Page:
Amanda Ross-Ho and Kirsten Stoltmann work in the same studio building in L.A., and their joint exhibition, "Vaginal Rejuvenation," is fraught with all the intimacies and betrayals conjured from collaboration (Guild & Greyshkul, 28 Wooster, 212-625-9224. Through February 16). In Stoltmann's 2007 It's Over No Really, the title is spelled out in flower decals pasted over photos of American Indians and wildlifea failed marriage, or an epitaph for native cultures and the environment? It's the personal as political, for sure. Stoltmann uses snippets of pornography in her work, imagery that Ross-Ho sometime nabs, such as in Flipped Nude, in which she cut a curvaceous silhouette from one of Stoltmann's men's-mag castoffs, revealing a portion of bare ass and slim ankle within the lascivious contour. Doubled, such cheap titillations feel even sleazier. When the artists work directly on the same piece, the results can be startling, as in the photo of a heavily pregnant Kirsten defaced by Amanda's pink, drippy, upside-down text, "You Can't Handle the Truth." The decals, candles, and emotional outbursts (a rug is spraypainted "Jealousy Is a Bitch") put you in touch with your inner BFF.
Cristina Lei Rodriguez's sculptures are anything but friendly: They're like the Swamp Thing swaddled in bling (Team, 83 Grand, 212-279-9219. Through February 16). Overrun (III) towers above the viewer, with gold chains and plastic foliage slathered in epoxy hanging down from purple struts encrusted with shiny tiles. The jewelry and colorful baubles entwined with the ersatz vegetation might be the decayed remnants of a nightclub after global warming has put paid to humanity.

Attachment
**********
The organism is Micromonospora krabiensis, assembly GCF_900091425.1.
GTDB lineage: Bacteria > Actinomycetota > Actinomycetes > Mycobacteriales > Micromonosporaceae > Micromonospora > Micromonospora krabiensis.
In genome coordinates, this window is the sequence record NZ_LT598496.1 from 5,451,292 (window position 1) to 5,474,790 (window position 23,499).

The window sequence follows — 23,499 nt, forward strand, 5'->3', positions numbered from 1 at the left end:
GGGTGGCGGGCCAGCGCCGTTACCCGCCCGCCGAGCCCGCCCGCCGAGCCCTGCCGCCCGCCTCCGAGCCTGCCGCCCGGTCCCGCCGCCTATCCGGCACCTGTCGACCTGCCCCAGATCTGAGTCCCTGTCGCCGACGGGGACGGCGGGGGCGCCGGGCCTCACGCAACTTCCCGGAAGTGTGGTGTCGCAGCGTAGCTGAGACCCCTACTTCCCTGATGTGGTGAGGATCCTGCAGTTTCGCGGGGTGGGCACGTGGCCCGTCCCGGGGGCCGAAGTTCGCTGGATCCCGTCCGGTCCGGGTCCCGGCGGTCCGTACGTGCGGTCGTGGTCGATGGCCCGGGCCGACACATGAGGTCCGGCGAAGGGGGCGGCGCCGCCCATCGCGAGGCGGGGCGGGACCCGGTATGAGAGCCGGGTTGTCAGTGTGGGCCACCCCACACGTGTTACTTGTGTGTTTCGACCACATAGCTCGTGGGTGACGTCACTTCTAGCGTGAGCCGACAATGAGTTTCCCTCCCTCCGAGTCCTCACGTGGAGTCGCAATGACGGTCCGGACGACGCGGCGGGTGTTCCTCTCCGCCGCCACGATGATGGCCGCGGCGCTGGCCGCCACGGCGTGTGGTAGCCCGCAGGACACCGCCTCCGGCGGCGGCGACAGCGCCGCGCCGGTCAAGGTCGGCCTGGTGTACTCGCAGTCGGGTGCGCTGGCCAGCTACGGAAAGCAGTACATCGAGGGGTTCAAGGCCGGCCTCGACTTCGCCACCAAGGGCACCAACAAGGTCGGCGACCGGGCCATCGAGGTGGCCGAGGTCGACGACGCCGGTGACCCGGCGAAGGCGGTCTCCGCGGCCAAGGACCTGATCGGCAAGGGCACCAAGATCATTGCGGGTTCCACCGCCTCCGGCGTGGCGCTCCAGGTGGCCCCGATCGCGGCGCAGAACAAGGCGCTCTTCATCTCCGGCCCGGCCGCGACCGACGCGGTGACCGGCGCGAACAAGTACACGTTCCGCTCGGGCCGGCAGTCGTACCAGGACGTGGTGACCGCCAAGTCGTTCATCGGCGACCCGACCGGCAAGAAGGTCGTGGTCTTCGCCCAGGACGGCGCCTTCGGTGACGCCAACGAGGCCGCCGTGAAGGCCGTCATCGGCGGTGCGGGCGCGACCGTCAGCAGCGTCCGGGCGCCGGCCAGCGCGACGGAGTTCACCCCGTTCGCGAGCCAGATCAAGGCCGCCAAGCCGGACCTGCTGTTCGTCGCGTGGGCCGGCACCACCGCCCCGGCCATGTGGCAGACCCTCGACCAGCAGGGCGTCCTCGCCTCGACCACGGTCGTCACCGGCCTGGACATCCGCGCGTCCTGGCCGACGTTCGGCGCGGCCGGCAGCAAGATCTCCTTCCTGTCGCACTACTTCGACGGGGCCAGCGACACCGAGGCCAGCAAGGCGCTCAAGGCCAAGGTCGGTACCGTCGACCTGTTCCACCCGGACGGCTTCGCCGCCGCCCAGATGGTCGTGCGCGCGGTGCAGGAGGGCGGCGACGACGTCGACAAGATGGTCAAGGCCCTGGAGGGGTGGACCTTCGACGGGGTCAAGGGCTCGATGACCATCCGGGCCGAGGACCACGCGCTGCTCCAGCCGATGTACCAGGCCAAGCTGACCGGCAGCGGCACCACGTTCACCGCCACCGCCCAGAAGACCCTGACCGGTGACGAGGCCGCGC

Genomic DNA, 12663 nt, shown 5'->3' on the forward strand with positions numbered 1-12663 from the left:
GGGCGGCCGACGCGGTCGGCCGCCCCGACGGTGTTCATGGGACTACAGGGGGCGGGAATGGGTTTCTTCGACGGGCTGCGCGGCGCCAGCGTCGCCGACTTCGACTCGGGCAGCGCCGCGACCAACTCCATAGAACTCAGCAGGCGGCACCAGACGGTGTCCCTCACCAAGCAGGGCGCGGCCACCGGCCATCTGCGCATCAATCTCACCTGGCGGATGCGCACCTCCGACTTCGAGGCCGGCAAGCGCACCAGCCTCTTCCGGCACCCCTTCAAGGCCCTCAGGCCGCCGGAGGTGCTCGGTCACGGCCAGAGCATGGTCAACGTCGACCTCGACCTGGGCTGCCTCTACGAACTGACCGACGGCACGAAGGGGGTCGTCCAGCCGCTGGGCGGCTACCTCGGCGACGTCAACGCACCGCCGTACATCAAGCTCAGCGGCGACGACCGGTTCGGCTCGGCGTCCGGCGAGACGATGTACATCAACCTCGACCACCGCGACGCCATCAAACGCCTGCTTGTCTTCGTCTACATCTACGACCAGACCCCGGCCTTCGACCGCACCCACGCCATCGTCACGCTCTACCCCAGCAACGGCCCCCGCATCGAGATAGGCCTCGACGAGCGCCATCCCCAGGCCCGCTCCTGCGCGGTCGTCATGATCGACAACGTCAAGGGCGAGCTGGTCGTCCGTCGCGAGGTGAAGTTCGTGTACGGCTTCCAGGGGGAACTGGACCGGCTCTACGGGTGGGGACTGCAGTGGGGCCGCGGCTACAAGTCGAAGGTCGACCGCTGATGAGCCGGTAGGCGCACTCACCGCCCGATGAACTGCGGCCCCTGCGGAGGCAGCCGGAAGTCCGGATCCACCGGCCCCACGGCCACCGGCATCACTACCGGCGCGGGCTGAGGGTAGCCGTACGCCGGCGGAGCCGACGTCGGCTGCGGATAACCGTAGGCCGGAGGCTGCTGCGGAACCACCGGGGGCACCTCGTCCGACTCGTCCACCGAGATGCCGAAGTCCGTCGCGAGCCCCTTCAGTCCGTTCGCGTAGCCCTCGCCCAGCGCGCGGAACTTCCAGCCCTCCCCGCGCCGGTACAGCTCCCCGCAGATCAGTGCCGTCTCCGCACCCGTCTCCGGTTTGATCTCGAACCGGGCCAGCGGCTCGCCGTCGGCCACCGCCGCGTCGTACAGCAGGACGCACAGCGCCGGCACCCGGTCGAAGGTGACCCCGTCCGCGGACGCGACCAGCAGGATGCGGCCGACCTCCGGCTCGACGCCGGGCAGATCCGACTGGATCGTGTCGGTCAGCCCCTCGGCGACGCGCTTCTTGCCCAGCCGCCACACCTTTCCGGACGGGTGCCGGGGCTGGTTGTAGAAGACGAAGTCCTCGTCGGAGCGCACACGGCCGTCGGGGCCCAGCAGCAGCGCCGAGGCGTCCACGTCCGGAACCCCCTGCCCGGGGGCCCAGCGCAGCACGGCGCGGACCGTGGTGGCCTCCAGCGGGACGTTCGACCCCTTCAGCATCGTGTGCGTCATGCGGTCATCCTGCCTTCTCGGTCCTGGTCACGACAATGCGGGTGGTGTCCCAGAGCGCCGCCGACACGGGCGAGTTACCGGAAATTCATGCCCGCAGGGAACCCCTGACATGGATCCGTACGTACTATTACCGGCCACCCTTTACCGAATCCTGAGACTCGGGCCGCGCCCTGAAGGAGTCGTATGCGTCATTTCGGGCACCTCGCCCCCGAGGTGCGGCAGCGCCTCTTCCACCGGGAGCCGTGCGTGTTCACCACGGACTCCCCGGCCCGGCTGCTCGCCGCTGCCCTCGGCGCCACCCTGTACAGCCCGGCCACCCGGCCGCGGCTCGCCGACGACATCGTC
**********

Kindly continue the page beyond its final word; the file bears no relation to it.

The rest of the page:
Anyway, after watching Luis Gispert's Smother, you may be glad of humanity's passing (Mary Boone, 541 W 24th, 212-752-2929. Through March 1). This 26-minute film begins with a vertiginous pan through tropical trees leading to a young boy in a wading pool, who begins to drown in his own voluminous urine. It's a dream, of course, from which he awakes in a sodden bed. Mom is pretty, pink, and blonde, and they live in nouveau-riche luxury, but she also sports a hideously scarred foot and psyche, perhaps courtesy of the absent father of her sonshe alternately coddles and cruelly berates the dark-skinned boy, her "little brownie." The kid lugs around a pretend boombox, and the round speakers echo the wading pool and other elements of the film. (Gispert's sometimes blunt visual parallels are nonetheless painterly and absorbing.) In his travels, the son witnesses the slaughter of a squealing pig and is coerced into a ride by its handsome-gone-to-seed butcher, who is intrigued by a picture of Mom. Next comes flirting and an incontinent German shepherd that (spoiler alert!) ends up in a boiling cauldron. Although a cut to over-the-top video-game graphics signals that no pets (as opposed to livestock) were harmed during the filming, the scene caused an exodus of viewers every time I was in the gallery. Undergirded by rumbling bass beats, it's nightmarish stuff, the cycles of cruelty and cartharsis conveyed with imagery that dogs you well after the screen goes dark.